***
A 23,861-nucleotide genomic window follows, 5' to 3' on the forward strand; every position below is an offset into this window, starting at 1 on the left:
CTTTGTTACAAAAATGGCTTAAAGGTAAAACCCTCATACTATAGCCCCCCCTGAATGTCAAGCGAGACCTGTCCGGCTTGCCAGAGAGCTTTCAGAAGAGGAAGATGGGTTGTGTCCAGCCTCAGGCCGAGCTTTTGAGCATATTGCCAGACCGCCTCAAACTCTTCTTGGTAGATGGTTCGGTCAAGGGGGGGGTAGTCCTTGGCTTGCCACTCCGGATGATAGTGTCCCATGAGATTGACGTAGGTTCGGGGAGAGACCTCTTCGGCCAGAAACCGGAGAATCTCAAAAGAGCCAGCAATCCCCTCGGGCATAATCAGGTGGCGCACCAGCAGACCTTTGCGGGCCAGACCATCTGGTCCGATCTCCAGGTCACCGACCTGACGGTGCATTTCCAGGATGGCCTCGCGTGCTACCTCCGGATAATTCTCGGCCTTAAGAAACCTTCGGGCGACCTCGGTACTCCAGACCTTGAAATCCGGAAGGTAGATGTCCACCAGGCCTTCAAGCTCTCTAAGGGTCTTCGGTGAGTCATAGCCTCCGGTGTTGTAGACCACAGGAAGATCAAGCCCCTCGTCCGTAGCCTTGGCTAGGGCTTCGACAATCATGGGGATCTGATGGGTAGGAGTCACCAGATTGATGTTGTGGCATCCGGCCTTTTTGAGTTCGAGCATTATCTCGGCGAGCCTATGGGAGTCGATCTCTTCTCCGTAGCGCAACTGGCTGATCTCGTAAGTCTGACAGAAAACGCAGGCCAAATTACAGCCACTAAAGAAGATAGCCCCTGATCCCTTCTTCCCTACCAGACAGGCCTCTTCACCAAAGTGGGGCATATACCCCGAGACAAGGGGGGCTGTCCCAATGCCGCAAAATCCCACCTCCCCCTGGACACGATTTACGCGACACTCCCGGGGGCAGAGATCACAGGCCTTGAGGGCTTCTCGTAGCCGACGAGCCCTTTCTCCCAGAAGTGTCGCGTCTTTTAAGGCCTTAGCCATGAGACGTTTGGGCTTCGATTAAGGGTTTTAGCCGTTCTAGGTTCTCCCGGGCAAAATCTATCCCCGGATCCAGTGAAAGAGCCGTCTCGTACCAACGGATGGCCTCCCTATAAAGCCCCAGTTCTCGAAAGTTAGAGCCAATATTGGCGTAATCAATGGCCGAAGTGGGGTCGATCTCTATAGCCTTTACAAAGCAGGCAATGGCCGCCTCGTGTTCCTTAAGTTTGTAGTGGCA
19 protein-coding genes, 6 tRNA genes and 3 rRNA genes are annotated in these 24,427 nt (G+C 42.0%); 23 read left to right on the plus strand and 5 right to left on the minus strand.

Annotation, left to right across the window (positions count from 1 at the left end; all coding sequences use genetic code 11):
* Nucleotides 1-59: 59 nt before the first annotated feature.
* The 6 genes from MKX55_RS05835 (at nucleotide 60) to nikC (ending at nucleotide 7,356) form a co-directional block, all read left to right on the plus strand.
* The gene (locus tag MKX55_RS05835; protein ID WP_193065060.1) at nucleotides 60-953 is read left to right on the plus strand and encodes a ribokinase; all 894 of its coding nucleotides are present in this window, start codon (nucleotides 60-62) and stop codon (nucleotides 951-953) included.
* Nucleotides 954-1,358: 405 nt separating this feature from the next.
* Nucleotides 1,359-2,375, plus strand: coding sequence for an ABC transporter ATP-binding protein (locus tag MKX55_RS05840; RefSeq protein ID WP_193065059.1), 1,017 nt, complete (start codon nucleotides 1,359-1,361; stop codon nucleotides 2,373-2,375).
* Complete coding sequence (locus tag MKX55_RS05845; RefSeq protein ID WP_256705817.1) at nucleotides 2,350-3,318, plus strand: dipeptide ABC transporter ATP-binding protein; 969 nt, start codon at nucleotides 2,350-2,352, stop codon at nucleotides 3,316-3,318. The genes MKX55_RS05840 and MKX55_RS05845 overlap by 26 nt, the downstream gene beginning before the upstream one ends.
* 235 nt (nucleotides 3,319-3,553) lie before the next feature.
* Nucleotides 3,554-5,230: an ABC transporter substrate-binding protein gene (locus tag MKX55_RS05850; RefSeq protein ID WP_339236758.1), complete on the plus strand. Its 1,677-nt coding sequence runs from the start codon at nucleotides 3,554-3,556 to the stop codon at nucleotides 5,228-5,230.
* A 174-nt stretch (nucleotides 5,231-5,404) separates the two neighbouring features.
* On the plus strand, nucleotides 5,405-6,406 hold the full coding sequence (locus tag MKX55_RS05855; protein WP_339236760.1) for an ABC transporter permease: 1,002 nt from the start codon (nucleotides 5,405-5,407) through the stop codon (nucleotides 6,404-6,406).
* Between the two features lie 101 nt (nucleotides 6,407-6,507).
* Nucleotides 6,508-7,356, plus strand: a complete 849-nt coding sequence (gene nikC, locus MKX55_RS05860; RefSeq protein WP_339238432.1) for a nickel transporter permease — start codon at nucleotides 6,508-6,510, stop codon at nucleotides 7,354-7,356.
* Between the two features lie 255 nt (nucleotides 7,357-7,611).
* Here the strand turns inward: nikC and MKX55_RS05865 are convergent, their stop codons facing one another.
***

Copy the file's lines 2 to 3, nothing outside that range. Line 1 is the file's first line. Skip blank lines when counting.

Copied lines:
CTTTGTTACAAAAATGGCTTAAAGGTAAAACCCTCATACTATAGCCCCCCCTGAATGTCAAGCGAGACCTGTCCGGCTTGCCAGAGAGCTTTCAGAAGAGGAAGATGGGTTGTGTCCAGCCTCAGGCCGAGCTTTTGAGCATATTGCCAGACCGCCTCAAACTCTTCTTGGTAGATGGTTCGGTCAAGGGGGGGGTAGTCCTTGGCTTGCCACTCCGGATGATAGTGTCCCATGAGATTGACGTAGGTTCGGGGAGAGACCTCTTCGGCCAGAAACCGGAGAATCTCAAAAGAGCCAGCAATCCCCTCGGGCATAATCAGGTGGCGCACCAGCAGACCTTTGCGGGCCAGACCATCTGGTCCGATCTCCAGGTCACCGACCTGACGGTGCATTTCCAGGATGGCCTCGCGTGCTACCTCCGGATAATTCTCGGCCTTAAGAAACCTTCGGGCGACCTCGGTACTCCAGACCTTGAAATCCGGAAGGTAGATGTCCACCAGGCCTTCAAGCTCTCTAAGGGTCTTCGGTGAGTCATAGCCTCCGGTGTTGTAGACCACAGGAAGATCAAGCCCCTCGTCCGTAGCCTTGGCTAGGGCTTCGACAATCATGGGGATCTGATGGGTAGGAGTCACCAGATTGATGTTGTGGCATCCGGCCTTTTTGAGTTCGAGCATTATCTCGGCGAGCCTATGGGAGTCGATCTCTTCTCCGTAGCGCAACTGGCTGATCTCGTAAGTCTGACAGAAAACGCAGGCCAAATTACAGCCACTAAAGAAGATAGCCCCTGATCCCTTCTTCCCTACCAGACAGGCCTCTTCACCAAAGTGGGGCATATACCCCGAGACAAGGGGGGCTGTCCCAATGCCGCAAAATCCCACCTCCCCCTGGACACGATTTACGCGACACTCCCGGGGGCAGAGATCACAGGCCTTGAGGGCTTCTCGTAGCCGACGAGCCCTTTCTCCCAGAAGTGTCGCGTCTTTTAAGGCCTTAGCCATGAGACGTTTGGGCTTCGATTAAGGGTTTTAGCCGTTCTAGGTTCTCCCGGGCAAAATCTATCCCCGGATCCAGTGAAAGAGCCGTCTCGTACCAACGGATGGCCTCCCTATAAAGCCCCAGTTCTCGAAAGTTAGAGCCAATATTGGCGTAATCAATGGCCGAAGTGGGGTCGATCTCTATAGCCTTTACAAAGCAGGCAATGGCCGCCTCGTGTTCCTTAAGTTTGTAGTGGCA
19 protein-coding genes, 6 tRNA genes and 3 rRNA genes are annotated in these 24,427 nt (G+C 42.0%); 23 read left to right on the plus strand and 5 right to left on the minus strand.